Dagher said that this made him “look as cool, friendly and caring” and “indirectly threw the responsibility from the government to the opposition, while also giving something for the protesting groups (who have nothing in common) to argue about: whether to negotiate with the PM or not”. Chamoun said that Hariri “wanted to look like the victim.”

Public discussion organized by Nasser to bring together activists and anyone concerned to discuss ways of tackling governmental corruption. March 20, 2017. Photo Source: Zeina Nasser Facebook Page.

GV contributor Zeina Nasser, who has been involved in the protests as both a journalist and an activist, points out that protesters’ demands are already very clear:

Personally, I think that our demands are clear enough, and were announced in the protests. There is no need for a committee and we know that this takes a lot of time in Lebanon. We’re with raising employees’ salaries but not from the pockets of other Lebanese citizens who can barely make a living. We’re with finding new ways for financing that such as a tax raise on maritime public property or projects that cost millions of dollars.

The tax hike is a smokescreen

Marina Chamma, a writer, activist, and blogger at ‘Eye on the East‘ argued that a tax increase isn’t justified because the government refuses to tackle existing problems:

If only tax evasion, public financial waste, and corruption in the public sector are fought, this alone could finance the salary scale and much more. Instead, the government prefers to increase indirect taxes (such as VAT) and taxes that affect the average citizen (e.g. on interest on deposits), instead of undertaking a major overhaul of the taxation system (e.g. increasing direct tax such as income tax to make it truly progressive) or taxing such sectors as the banking sector that are considerably under-taxed.
While the government is willing to increase taxes on those already struggling, it is unwilling to tax the very wealthy. An example of that, as MTV Lebanon explained, is the government’s attitude to wealthy yacht owners:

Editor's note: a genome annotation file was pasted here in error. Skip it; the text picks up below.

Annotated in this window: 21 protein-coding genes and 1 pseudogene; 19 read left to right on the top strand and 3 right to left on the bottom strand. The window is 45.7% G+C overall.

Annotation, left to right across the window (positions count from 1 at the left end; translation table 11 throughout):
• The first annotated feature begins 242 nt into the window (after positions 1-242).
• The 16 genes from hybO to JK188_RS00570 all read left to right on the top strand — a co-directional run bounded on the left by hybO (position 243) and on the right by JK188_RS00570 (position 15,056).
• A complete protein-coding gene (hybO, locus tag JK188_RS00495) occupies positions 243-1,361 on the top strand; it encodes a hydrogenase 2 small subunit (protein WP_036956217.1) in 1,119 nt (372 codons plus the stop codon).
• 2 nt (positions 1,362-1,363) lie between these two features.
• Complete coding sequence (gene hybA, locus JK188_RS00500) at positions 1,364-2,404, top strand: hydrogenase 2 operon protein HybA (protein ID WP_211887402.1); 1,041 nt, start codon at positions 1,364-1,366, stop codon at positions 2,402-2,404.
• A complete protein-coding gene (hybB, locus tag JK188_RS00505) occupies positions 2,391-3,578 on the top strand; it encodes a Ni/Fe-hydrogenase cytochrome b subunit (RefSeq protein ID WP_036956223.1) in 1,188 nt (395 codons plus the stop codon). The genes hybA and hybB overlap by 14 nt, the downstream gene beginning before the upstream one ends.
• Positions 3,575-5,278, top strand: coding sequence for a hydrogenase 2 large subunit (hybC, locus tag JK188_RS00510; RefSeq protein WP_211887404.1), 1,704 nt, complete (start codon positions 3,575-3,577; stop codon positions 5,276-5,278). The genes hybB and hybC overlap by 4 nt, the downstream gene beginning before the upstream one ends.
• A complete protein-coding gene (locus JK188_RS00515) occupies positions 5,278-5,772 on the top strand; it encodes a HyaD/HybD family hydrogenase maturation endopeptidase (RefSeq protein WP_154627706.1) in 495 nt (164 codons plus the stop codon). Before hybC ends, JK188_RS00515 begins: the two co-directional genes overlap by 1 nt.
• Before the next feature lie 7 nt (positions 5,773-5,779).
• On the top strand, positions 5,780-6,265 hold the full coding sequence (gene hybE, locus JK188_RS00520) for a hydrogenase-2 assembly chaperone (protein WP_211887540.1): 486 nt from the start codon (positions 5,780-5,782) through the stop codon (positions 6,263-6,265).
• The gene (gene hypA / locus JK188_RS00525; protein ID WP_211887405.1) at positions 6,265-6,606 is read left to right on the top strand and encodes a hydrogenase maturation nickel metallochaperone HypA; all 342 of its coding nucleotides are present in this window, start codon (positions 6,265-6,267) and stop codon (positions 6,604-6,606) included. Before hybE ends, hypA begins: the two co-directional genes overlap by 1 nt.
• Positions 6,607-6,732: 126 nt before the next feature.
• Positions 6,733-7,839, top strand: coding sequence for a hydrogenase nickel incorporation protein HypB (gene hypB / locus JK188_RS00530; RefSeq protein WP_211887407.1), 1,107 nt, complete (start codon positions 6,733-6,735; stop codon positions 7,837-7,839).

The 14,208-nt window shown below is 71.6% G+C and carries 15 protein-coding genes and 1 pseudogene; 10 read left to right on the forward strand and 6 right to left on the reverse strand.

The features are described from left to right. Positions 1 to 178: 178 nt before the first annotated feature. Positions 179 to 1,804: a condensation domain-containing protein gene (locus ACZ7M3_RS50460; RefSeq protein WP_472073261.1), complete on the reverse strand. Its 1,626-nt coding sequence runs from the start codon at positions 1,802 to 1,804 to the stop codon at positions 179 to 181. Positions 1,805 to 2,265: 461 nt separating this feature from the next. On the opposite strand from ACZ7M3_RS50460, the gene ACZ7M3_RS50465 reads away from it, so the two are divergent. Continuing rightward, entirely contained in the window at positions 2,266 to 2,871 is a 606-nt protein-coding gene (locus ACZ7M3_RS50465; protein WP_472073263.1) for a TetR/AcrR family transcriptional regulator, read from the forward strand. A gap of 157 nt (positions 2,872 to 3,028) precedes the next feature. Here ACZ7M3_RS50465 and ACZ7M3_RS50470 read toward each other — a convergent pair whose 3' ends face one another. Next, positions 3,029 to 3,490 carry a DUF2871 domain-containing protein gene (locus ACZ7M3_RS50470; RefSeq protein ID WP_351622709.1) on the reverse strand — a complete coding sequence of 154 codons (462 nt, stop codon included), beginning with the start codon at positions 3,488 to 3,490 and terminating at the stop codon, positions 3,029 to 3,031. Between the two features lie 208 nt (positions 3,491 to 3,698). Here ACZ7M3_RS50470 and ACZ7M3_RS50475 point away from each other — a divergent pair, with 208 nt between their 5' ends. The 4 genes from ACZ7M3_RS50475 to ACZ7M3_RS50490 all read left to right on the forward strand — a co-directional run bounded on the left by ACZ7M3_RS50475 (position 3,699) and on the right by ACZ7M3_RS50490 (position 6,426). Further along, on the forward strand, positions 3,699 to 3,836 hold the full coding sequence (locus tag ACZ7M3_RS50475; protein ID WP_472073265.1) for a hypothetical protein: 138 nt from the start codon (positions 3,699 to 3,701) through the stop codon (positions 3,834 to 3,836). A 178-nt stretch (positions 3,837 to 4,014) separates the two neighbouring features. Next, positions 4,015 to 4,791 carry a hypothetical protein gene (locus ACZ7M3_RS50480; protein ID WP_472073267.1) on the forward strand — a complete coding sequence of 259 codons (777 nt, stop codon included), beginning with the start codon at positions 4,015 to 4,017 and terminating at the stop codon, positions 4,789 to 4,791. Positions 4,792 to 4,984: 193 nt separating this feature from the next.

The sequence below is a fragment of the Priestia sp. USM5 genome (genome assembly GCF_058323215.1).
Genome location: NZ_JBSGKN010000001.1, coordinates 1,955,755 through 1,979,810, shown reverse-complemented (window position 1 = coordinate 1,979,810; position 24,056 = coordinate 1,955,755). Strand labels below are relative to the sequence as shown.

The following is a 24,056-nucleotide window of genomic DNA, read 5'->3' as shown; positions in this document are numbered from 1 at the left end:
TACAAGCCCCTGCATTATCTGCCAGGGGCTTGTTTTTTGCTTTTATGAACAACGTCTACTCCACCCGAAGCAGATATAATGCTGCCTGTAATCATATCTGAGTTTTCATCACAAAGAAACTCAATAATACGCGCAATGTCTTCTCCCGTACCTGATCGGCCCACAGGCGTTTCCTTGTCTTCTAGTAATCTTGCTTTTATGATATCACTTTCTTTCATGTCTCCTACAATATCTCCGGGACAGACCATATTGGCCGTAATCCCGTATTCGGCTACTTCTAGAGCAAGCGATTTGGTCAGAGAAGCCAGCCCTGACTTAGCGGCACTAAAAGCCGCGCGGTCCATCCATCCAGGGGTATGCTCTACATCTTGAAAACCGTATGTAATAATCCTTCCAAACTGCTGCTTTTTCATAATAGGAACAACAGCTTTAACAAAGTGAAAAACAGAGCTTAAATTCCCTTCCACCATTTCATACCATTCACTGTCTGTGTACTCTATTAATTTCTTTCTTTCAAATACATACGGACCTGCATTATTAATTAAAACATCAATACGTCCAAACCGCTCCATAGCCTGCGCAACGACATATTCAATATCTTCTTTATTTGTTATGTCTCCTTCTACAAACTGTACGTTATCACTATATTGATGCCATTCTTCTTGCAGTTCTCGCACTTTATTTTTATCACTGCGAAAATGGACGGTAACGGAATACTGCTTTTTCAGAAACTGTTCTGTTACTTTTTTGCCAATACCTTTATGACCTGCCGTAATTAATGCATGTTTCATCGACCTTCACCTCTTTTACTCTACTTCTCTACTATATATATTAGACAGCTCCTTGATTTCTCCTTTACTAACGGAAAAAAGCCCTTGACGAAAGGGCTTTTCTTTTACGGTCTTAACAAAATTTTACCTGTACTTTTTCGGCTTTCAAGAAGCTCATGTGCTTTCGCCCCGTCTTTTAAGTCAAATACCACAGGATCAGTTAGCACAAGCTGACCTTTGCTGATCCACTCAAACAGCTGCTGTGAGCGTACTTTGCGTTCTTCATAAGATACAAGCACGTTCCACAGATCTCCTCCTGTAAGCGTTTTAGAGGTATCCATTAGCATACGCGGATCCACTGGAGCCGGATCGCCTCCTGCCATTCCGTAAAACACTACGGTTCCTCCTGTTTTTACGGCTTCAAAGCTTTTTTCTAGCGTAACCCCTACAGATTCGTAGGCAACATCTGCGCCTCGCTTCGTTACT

فصدق او لا تصدق: اليخت بطول يفوق ال 15 مترا معفي من الجمرك ولا يدخل في هذه الحال الى خزينة الدولة الفارغة ليرة واحدة. والانكى من ذلك، ان المالك الاجنبي اضافة الى عدم دفع الرسوم الجمركية لا يدفع ايضا الـ tva على عكس اللبناني ما دفع المتمولين اللبنانيين الى استخدام عدة الاعيب ملتوية عبر تسجيل يخوتهم على اساس انها اجنبية للتهرب ايضا من دفع الـ tva .

Believe it or not, yachts that are larger than 15 meters are exempted from customs and not a single penny enters the treasury of the state through them. Furthermore, a foreign national owning a yacht, in addition to not paying custom duties, unlike Lebanese owners, does not pay the Value Added Tax (VAT), which prompted many Lebanese owners to use several tricks by registering their yachts as foreign to evade paying the VAT.

But activists have more obstacles ahead of them. Not only do they have to find a way to maintain the momentum and fight against ‘protest fatigue’, but some are finding difficulties including more sections of society to make the protests more inclusive. Nasser is among those trying to organize the movement from the bottom up. She explains that there is a need to include disenfranchised groups in Lebanon such as the illiterate, the poor and migrant workers.

We are less hopeful every time a protest ends. I think that a sit-in is a must since it cause more pressure on the government.